Regrets Living in a Tiny House: Homeowners Share Their Top 10 Mistakes

In the charming world of the tiny house in New Zealand, where every square inch counts, the dream of downsizing can sometimes lead to unexpected regret.

We reached out to tiny homeowners across the country to uncover their top concerns about their tiny paradises. From the far north to the far south, young homeowners shared their experiences, shining a light into the dark corners of tiny life.

1. Search for space

When it comes to square footage, every inch counts in a small home. Several owners lamented not going larger, with one owner expressing: “I’ll go to 7.5m instead of 6.7m.”

The desire for more space extends beyond height, with some craving a larger shower and improved storage. For some, the pursuit of simplicity seems to have led to the inevitable challenge of living in cramped spaces.

Stairs or ladder?  Sometimes saving stair space isn't worth the hassle.  Small public house Unsplash

Andrea Davis/Unsplash

Stairs or ladder? Sometimes saving stair space isn’t worth the hassle. Small public house Unsplash

2. The dilemma of stairs versus stairs

Tiny homes often feature creative space-saving solutions. One such solution is to choose between stairs and stairs to reach the loft.

Although stairs save valuable floor space, they can be stressful, especially in the middle of the night. Some homeowners now regret their decision to choose stairs, wishing they had used more comfortable stairs.

3. The battle with insurance and regulations

Living in a tiny house on wheels presents unique challenges in New Zealand, especially when it comes to insurance. Many homeowners have discovered that their preferred homes cannot be insured as residences, resulting in expensive mobile home insurance without the option of additional contents cover. For those who reside on permanent grounds, resource approval red tape looms as a prerequisite for insurance. The complexities of regulation and insurance have proven frustrating for small homeowners.

4. Material matters

The devil is in the details, as they say, and that includes material selection. Some homeowners found that their preferred materials did not stand the test of time.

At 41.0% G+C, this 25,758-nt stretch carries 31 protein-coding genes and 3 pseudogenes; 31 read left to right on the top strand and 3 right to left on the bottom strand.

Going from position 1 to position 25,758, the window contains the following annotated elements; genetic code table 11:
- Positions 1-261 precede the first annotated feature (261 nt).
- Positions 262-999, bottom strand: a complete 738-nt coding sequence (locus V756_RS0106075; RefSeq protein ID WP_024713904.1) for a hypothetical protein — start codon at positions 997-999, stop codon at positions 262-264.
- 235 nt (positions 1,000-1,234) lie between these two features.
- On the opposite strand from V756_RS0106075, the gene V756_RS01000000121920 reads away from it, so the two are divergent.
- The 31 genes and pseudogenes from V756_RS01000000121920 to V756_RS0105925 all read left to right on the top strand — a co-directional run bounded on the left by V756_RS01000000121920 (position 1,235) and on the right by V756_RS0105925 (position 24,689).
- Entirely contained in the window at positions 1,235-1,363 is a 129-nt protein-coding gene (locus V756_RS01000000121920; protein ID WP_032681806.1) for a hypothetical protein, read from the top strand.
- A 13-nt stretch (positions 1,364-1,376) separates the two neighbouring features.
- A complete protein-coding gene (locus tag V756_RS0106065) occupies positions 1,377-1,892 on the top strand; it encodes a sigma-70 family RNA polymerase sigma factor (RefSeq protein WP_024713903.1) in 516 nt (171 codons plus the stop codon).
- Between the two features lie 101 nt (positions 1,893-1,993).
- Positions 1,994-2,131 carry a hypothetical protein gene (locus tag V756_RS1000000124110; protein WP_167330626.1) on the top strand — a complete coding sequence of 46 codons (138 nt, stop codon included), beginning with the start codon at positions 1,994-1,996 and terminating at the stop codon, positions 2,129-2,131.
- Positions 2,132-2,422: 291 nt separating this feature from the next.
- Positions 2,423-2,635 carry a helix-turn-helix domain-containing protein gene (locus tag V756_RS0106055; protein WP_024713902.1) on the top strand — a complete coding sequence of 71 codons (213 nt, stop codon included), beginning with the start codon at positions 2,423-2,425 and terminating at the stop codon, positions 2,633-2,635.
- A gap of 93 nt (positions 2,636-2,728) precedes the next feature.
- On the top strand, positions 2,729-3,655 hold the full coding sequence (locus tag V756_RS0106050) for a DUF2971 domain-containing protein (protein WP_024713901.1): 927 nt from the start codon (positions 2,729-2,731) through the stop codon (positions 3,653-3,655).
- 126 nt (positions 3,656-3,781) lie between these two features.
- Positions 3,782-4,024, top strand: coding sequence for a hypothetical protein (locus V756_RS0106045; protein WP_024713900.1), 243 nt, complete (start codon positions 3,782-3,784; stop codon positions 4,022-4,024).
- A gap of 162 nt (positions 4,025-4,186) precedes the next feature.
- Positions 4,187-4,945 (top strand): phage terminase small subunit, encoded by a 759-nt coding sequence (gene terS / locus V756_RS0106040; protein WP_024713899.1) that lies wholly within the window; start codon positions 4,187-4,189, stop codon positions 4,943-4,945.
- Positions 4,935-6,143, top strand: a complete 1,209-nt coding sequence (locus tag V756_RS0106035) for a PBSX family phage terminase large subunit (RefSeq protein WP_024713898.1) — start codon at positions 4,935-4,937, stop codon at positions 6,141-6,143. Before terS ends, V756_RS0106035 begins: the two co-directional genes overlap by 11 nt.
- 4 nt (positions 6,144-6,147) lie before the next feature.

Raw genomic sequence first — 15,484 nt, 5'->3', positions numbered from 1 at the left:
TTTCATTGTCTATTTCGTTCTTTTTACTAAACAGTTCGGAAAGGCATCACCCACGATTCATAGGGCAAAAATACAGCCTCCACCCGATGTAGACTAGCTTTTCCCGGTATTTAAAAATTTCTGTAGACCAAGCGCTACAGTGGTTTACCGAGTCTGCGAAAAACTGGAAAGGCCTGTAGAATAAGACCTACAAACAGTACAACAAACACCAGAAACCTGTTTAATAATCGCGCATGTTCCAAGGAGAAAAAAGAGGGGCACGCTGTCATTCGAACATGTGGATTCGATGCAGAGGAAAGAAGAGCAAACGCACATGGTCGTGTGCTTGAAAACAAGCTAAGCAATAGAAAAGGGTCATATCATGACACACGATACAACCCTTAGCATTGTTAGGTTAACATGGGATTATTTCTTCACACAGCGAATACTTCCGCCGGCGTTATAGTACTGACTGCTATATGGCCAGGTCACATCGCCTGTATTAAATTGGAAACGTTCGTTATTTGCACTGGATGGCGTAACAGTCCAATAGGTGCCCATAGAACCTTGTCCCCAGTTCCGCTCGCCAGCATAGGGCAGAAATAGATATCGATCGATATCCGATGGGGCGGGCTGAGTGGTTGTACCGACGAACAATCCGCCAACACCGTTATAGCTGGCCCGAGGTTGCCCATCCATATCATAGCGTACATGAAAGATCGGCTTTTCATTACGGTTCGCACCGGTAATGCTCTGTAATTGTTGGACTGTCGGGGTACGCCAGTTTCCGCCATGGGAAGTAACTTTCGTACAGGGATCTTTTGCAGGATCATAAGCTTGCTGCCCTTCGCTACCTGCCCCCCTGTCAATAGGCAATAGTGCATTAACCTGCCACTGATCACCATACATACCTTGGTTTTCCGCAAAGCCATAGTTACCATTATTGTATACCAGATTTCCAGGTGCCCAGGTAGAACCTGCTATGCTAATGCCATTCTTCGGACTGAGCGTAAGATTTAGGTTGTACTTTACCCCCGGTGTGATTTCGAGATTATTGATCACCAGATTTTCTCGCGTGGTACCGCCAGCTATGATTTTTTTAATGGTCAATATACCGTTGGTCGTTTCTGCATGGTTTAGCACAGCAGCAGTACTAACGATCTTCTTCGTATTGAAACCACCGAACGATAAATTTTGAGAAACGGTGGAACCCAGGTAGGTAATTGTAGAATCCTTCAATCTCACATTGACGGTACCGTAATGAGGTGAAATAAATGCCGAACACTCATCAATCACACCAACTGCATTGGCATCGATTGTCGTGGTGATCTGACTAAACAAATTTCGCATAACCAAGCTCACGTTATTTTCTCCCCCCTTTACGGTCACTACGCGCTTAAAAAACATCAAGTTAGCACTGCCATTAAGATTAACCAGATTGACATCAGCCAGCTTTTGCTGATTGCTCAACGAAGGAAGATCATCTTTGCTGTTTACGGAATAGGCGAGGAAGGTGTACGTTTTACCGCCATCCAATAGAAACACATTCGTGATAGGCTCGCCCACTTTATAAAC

The bamboo sink countertop proved to be more of a stain magnet than expected, and the wood flooring used faced the wrath of muddy paws and inclement weather. This regret highlights the importance of material choice in tiny house construction.

5. The need for an additional bedroom

For some, not having an extra bedroom has become a source of regret, especially as their circumstances change over time. The desire for a second bedroom, preferably in the basement, reflects the evolving needs of tiny house residents.

New Zealand's challenging climate requires thoughtful planning for temperature control.

Nachelle Nokom/Unsplash

New Zealand’s challenging climate requires thoughtful planning for temperature control.

6. Issues in temperature control

New Zealand’s challenging climate requires thoughtful planning for temperature control.

Some homeowners wished they had invested in thermally broken windows instead of standard aluminum windows, citing issues with moisture buildup. Others were longing for the wet back warmth of their stoves, highlighting the importance of energy-efficient choices in small living.

7. Unexpected obstacles

In the small world of life, it is often the unexpected obstacles that cause the most frustration. These factors include the futility of small appliances, uncomfortable home furnishings, and sudden expenses for experiments.

Owners have realized that sometimes tried-and-true solutions are worth the investment.


These are the best tiny houses in New Zealand, according to the judges of the NZ Tiny House Awards.

8. Sorry DIY lovers

Tiny homeowners who have taken a DIY approach have found that their dreams don’t always match their skills. For example, building meters has turned into an expensive and messy endeavor for some, leading to a new appreciation for off-the-shelf solutions.

9. Weight matters

Moving around a tiny house can be a challenge, as one owner discovered when his house exceeded legal road weight limits. The desire for ease of transport led them to consider building a lighter chassis next time.

10. Experience benefits

Tiny living is a learning experience, and many homeowners have mentioned changes they would make if they did it again. From different layouts to additional windows, their ideas offer valuable lessons for those considering the transition to tiny house living.

While living in a tiny house in New Zealand offers countless rewards, these thoughts on regrets provide a candid glimpse into the less glamorous side of this lifestyle.

Aspiring tiny house owners can use these stories as a road map to navigate their way, armed with the wisdom of those who came before them.

Sharla May is the founder and director of Tiny House Hub, Tiny House Expo, and Landshare. This story was first published in Tiny Living magazine and is republished with permission.

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